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An overlay is an additional repository that Portage takes into account when dealing with software.

Within Gentoo Linux, users already have one "main" package repository, called the Portage Tree. This main repository contains all the software packages (called ebuilds) maintained by Gentoo developers. But users can add additional repositories to the tree that are "layed over" the main tree - hence the name, overlays.

Since package repositories are nothing more (or less) than a set of files (ebuilds, metadata files, ChangeLog entries ...) these repositories can be pulled in from public repositories (git, cvs, svn ...) or downloaded as tarballs and extracted manually onto the system. It is advised to use managed repositories by trusted third parties; any installed overlay will cause Portage to look through the overlayed files when deciding which software to install. If compromised code is in the overlay, then compromised packages could be installed on the system.

Treatment of overlays

Portage uses the PORTDIR_OVERLAY variable to link to the installed overlays on the system. This variable uses a space-delimited list of paths on the system where Portage can find the roots of the additional repositories.

Manually setting overlay locations

To make a personal overlay, create a location (/usr/local/myportage for example) in which the packages Portage is to look for are located. Then add the PORTDIR_OVERLAY variable to the /etc/portage/make.conf file containing the path to the location of the custom overlay.

FILE /etc/portage/make.conf Example 1 - Adding a custom overlay

An example of an overlay being located in the a user's home directory:

FILE /etc/portage/make.conf Example 2 - Adding a custom overlay
PORTDIR_OVERLAY="/home/user/overlay" # requires /home is readable for Portage

Add user to Portage group

To add a user to the portage group, use the gpasswd command like so:

root #gpasswd -a larry portage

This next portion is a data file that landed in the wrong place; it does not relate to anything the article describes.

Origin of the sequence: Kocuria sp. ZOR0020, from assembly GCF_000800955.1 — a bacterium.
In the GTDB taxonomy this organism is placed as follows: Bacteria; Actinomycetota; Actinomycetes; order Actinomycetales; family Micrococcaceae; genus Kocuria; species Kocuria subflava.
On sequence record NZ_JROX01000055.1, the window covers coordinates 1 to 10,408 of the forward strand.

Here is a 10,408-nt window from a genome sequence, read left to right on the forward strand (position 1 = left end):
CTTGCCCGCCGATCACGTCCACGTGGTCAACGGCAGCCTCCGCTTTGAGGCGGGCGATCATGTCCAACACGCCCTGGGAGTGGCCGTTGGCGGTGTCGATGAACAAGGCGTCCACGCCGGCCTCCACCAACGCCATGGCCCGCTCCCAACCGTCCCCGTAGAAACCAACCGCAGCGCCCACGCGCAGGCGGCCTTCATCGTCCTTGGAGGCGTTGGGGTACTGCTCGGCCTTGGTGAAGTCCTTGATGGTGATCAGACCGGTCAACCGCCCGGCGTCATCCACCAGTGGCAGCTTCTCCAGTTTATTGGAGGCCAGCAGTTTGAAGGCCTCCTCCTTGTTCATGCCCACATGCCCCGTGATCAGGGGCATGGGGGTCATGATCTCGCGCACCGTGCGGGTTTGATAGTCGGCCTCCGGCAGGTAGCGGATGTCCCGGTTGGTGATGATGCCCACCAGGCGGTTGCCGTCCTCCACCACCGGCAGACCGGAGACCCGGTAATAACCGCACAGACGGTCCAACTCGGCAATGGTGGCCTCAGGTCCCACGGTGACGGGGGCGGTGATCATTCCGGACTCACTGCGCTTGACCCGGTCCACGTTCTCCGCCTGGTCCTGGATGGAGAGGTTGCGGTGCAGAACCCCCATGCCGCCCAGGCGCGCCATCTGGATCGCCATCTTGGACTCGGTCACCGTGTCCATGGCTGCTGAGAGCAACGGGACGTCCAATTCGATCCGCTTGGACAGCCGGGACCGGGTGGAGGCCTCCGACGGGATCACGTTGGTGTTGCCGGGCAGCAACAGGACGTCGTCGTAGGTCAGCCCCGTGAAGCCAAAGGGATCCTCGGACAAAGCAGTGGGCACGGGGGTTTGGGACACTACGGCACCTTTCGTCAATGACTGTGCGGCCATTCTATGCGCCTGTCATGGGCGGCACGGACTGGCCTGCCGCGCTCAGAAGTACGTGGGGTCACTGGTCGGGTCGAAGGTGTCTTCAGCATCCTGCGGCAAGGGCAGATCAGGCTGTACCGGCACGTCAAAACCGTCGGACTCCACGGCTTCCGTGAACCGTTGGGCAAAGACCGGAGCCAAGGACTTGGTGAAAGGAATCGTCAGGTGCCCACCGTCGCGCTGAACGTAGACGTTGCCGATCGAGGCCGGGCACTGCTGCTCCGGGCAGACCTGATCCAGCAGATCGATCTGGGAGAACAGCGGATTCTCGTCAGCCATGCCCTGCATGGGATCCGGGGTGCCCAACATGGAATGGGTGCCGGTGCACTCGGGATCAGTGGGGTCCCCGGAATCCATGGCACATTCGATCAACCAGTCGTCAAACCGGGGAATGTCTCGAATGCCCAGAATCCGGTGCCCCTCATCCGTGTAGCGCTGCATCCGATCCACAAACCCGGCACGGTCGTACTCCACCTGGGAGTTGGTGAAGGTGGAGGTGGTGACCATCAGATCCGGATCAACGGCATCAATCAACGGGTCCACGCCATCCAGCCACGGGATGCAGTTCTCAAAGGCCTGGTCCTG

See also adding a user to a group.

Using crossdev

crossdev will automatically place the ebuilds/categories it generates into the first overlay found in PORTDIR_OVERLAY. Most users will want to prevent crossdev from disturbing layman's overlays or the user's personal per-machine overlay (normally created at /usr/local/portage). Create an overlay specifically for crossdev's use:

root #mkdir -p /usr/local/portage-crossdev/profiles
root #echo local-crossdev > /usr/local/portage-crossdev/profiles/repo_name

Then instruct portage and crossdev to use this overlay:

FILE /etc/portage/make.conf Let crossdev to store its ebuild in local-crossdev and indicate that the local overlay should override every other overlay
source /var/lib/layman/make.conf
PORTDIR_OVERLAY="/usr/local/portage-crossdev ${PORTDIR_OVERLAY} /usr/local/portage"
FILE /etc/portage/make.conf Prevent crossdev from messing with the local overlay when not using layman
PORTDIR_OVERLAY="/usr/local/portage-crossdev /usr/local/portage"

Using layman

To make management of multiple overlays simple, a tool called layman is developed. This tool knows about popular user- and developer managed overlays and is able to install & synchronize them as well as add them to the PORTDIR_OVERLAY location.

Local overlay

For instructions on setting up a local overlay, see Overlay/Local_overlay.

Overlay priorities